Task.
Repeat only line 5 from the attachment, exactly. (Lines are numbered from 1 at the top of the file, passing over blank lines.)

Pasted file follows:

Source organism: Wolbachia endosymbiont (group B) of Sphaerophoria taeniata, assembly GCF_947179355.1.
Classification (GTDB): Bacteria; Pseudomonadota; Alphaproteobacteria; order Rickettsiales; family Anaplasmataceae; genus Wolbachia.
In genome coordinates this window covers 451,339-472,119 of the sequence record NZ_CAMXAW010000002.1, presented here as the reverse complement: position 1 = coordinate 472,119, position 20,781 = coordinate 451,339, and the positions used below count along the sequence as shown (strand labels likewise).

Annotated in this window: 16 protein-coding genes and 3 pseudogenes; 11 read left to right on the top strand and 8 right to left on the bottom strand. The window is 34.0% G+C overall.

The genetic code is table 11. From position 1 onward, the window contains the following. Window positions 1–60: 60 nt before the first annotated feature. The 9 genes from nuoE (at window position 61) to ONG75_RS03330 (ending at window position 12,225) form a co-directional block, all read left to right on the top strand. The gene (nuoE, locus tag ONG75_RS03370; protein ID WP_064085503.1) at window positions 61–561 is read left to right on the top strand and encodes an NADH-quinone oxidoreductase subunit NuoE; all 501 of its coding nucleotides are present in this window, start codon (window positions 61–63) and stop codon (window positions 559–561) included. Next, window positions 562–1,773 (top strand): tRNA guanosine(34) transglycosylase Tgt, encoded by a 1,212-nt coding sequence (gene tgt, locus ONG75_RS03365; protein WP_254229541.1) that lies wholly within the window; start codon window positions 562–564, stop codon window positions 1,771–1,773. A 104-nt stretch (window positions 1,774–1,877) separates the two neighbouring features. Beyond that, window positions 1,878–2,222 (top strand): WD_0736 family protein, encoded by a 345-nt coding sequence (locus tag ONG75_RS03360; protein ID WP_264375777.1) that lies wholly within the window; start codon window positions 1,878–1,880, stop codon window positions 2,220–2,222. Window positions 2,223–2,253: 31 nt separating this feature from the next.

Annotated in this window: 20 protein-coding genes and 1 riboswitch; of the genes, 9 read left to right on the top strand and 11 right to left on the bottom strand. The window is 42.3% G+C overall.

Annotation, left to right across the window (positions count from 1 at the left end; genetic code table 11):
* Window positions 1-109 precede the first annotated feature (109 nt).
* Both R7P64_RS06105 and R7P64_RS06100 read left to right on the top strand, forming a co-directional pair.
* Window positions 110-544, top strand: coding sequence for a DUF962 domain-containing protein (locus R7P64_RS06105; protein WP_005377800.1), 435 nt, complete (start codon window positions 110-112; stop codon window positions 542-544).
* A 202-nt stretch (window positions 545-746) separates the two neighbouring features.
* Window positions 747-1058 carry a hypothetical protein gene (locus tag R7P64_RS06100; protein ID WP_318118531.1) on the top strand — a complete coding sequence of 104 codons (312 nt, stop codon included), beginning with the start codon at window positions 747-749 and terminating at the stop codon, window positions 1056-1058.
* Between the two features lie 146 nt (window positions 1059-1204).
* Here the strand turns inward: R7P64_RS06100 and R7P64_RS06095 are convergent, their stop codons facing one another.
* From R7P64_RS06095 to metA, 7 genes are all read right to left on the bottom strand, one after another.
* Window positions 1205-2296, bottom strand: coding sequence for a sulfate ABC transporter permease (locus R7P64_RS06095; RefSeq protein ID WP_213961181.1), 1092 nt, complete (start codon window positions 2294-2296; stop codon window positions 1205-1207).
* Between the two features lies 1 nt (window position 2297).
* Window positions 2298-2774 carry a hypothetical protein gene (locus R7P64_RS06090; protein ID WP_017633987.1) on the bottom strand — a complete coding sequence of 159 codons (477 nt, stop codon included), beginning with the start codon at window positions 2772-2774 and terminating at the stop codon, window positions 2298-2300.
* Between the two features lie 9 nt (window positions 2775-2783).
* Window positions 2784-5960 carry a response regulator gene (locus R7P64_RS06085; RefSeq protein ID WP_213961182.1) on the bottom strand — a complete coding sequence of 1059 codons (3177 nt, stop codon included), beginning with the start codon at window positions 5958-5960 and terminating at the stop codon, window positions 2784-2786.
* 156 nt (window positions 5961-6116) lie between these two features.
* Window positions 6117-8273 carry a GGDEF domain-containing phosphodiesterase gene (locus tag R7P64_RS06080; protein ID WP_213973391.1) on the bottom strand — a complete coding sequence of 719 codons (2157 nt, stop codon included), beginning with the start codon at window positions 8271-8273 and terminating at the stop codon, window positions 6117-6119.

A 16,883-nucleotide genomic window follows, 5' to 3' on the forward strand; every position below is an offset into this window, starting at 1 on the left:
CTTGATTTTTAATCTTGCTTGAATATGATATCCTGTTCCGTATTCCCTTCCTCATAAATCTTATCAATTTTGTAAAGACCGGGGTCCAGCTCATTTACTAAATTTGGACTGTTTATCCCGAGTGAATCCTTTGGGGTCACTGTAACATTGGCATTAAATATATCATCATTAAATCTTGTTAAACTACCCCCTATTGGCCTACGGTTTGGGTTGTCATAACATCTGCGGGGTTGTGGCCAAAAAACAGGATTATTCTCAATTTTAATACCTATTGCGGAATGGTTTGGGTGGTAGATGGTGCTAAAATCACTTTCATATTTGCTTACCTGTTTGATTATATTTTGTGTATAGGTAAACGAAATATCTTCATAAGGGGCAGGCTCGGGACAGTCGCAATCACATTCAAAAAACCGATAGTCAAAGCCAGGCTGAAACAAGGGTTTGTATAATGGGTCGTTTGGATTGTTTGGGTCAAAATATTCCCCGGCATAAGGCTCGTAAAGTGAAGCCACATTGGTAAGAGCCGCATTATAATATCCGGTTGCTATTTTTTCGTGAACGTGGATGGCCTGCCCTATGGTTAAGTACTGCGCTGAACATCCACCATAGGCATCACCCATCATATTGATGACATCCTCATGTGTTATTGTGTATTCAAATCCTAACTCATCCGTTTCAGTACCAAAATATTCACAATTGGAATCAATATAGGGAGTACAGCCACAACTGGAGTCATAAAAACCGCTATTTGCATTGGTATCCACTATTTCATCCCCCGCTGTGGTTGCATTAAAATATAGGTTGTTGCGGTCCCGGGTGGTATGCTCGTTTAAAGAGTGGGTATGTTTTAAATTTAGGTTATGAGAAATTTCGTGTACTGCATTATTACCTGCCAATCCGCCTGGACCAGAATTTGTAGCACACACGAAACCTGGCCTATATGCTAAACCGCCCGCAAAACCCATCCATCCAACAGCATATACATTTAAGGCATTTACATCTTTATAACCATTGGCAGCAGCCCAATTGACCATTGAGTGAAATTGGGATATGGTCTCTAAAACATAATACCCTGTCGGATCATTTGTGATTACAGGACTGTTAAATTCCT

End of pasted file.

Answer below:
The genetic code is table 11. From position 1 onward, the window contains the following. Window positions 1–60: 60 nt before the first annotated feature. The 9 genes from nuoE (at window position 61) to ONG75_RS03330 (ending at window position 12,225) form a co-directional block, all read left to right on the top strand. The gene (nuoE, locus tag ONG75_RS03370; protein ID WP_064085503.1) at window positions 61–561 is read left to right on the top strand and encodes an NADH-quinone oxidoreductase subunit NuoE; all 501 of its coding nucleotides are present in this window, start codon (window positions 61–63) and stop codon (window positions 559–561) included. Next, window positions 562–1,773 (top strand): tRNA guanosine(34) transglycosylase Tgt, encoded by a 1,212-nt coding sequence (gene tgt, locus ONG75_RS03365; protein WP_254229541.1) that lies wholly within the window; start codon window positions 562–564, stop codon window positions 1,771–1,773. A 104-nt stretch (window positions 1,774–1,877) separates the two neighbouring features. Beyond that, window positions 1,878–2,222 (top strand): WD_0736 family protein, encoded by a 345-nt coding sequence (locus tag ONG75_RS03360; protein ID WP_264375777.1) that lies wholly within the window; start codon window positions 1,878–1,880, stop codon window positions 2,220–2,222. Window positions 2,223–2,253: 31 nt separating this feature from the next.